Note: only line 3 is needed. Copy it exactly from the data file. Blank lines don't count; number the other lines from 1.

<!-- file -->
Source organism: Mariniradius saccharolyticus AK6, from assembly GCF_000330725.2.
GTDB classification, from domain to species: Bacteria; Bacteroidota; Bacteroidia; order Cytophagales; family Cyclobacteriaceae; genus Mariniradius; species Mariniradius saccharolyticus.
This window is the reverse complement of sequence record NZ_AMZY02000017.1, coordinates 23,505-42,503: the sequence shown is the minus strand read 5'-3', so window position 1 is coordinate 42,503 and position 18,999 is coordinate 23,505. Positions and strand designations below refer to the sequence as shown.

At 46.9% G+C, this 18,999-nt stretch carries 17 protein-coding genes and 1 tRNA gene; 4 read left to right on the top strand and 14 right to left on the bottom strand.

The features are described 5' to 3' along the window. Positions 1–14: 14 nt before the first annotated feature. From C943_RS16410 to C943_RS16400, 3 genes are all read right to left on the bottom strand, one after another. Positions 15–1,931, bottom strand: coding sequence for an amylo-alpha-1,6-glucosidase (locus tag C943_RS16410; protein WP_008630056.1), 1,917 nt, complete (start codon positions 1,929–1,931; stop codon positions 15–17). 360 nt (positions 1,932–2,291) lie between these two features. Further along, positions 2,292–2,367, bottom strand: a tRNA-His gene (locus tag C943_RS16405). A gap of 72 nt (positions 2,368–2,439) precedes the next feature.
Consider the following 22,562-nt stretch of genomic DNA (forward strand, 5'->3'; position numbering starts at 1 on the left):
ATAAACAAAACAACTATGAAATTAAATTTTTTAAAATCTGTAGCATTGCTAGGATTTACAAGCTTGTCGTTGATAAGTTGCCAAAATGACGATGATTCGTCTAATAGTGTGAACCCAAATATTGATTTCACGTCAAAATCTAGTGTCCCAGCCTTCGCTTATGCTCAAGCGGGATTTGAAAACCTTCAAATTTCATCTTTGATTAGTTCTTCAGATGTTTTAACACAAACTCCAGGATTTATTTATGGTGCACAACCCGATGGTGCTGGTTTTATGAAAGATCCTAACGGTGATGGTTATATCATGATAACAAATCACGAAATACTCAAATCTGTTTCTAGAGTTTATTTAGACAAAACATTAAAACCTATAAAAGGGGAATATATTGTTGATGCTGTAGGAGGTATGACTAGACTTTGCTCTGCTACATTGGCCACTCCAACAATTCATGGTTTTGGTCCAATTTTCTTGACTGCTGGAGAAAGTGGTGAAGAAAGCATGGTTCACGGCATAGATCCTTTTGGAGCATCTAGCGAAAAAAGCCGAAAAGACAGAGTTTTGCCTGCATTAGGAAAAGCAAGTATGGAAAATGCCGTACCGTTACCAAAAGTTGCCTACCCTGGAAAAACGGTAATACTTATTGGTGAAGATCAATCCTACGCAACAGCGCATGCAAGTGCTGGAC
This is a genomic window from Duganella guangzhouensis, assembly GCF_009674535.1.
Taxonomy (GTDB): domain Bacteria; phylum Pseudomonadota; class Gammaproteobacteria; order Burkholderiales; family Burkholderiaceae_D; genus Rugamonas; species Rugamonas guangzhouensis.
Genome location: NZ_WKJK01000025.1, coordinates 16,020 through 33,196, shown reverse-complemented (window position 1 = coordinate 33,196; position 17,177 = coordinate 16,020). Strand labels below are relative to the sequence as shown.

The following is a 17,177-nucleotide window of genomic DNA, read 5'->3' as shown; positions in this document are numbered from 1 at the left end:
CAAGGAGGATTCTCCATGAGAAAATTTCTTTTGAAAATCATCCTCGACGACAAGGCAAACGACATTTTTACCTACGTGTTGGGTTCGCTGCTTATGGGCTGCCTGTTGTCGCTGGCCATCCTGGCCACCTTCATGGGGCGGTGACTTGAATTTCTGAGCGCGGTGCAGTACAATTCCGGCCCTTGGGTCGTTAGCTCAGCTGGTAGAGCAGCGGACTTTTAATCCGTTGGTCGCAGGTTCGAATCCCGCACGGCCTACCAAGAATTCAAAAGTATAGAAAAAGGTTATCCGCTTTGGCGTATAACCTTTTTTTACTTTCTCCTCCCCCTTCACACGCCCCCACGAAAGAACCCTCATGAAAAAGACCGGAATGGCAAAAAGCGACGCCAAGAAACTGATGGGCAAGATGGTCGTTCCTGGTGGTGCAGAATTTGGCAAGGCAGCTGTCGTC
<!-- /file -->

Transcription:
This window is the reverse complement of sequence record NZ_AMZY02000017.1, coordinates 23,505-42,503: the sequence shown is the minus strand read 5'-3', so window position 1 is coordinate 42,503 and position 18,999 is coordinate 23,505. Positions and strand designations below refer to the sequence as shown.